Ooredoo, the communications giant operating across markets in the Middle East, North Africa and Southeast Asia, has challenged government and industry leaders to address infrastructure roadblocks to enable the next billion people to connect to the Internet.
Citing a UN Broadband Commission report, Council Lead Partner Ooredoo says some 2.3 billion people around the world now have access to the Internet. But that still leaves a huge number of people -- including a disproportionate amount of women and people in the developing world -- unable to access the life-enriching benefits of the online world. There are over 200 million fewer women online than men globally, underlining the significant disparity in access between men and women.
"We are passionate about bringing the next billion people online," said H.E. Sheikh Abdullah Bin Mohammed Bin Saud Al Thani, Chairman of Ooredoo Group. "However, the vast majority of people around the globe remain disconnected due to the substantial obstacles providers are facing,"
Operators need a level playing field
"While telecom providers are undertaking a great challenge by building infrastructures where none currently exist, these costs are significant and excessive sector-specific taxation is an impediment to growth," he added. "It is important for mobile operators to have a level playing field. As the voice of emerging markets consumers, Ooredoo urges governments and industry peers to become more involved, recognize the benefits they will realize from the networks we are building, and help defray the costs so growth and innovation can continue."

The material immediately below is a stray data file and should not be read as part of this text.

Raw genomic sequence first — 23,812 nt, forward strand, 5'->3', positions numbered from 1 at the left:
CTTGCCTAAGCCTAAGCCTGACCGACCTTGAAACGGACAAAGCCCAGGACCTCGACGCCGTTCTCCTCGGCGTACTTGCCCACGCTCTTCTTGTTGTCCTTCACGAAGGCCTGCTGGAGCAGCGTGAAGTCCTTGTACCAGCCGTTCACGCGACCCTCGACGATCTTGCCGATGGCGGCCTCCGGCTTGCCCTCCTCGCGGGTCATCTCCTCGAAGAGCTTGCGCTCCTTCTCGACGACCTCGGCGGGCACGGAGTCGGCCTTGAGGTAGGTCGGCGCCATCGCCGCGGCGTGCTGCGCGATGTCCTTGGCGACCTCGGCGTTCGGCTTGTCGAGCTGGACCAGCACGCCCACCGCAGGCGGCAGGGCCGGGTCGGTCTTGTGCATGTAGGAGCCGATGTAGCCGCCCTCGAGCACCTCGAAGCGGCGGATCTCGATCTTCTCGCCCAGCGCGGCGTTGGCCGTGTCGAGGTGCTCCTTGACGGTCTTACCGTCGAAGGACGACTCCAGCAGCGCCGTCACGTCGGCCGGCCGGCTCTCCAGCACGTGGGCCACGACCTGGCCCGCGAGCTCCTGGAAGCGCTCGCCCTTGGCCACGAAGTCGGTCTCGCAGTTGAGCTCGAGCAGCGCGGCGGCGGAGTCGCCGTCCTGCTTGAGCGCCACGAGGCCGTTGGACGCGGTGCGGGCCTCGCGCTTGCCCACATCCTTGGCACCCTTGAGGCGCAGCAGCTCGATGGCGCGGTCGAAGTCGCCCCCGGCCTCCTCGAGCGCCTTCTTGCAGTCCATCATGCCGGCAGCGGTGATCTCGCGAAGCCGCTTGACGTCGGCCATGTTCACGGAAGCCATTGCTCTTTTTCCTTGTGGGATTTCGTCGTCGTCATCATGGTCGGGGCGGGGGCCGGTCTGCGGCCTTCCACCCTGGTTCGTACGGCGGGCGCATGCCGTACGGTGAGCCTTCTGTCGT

Qatar – where Ooredoo is headquartered in Doha -- has the second highest level of household broadband penetration (96.4%) of any developing country after Korea. However, other Ooredoo markets have a significant way to go. For example, both Tunisia and Iraq currently have less than 50% of the population online. Ooredoo's newest market, Myanmar, had just 1.2% of its population online at the time that the survey was conducted.
New initiatives address the problem
Ooredoo announced a number of major new initiatives at the recent 2014 Clinton Global Initiative (CGI) annual meeting in New York aimed at closing this gap. Among them:
- The Connected Women Program with GSMA and partners will conduct studies to understand the socio-economic benefits of greater inclusion of women in the telecommunications sector. The findings will be used by partners – including Ooredoo – to develop initiatives and services for female consumers and employees. In line with this commitment, Ooredoo recently launched Myanmar's first maternal health information app.
- The She Works program that has Ooredoo joining with the International Finance Corp., a member of the World Bank Group and a Council Advisor, and nine other companies to implement measures to enhance women's employment opportunities -- such as mentorship programs, flexible working arrangements, and leadership training to increase diversity in management.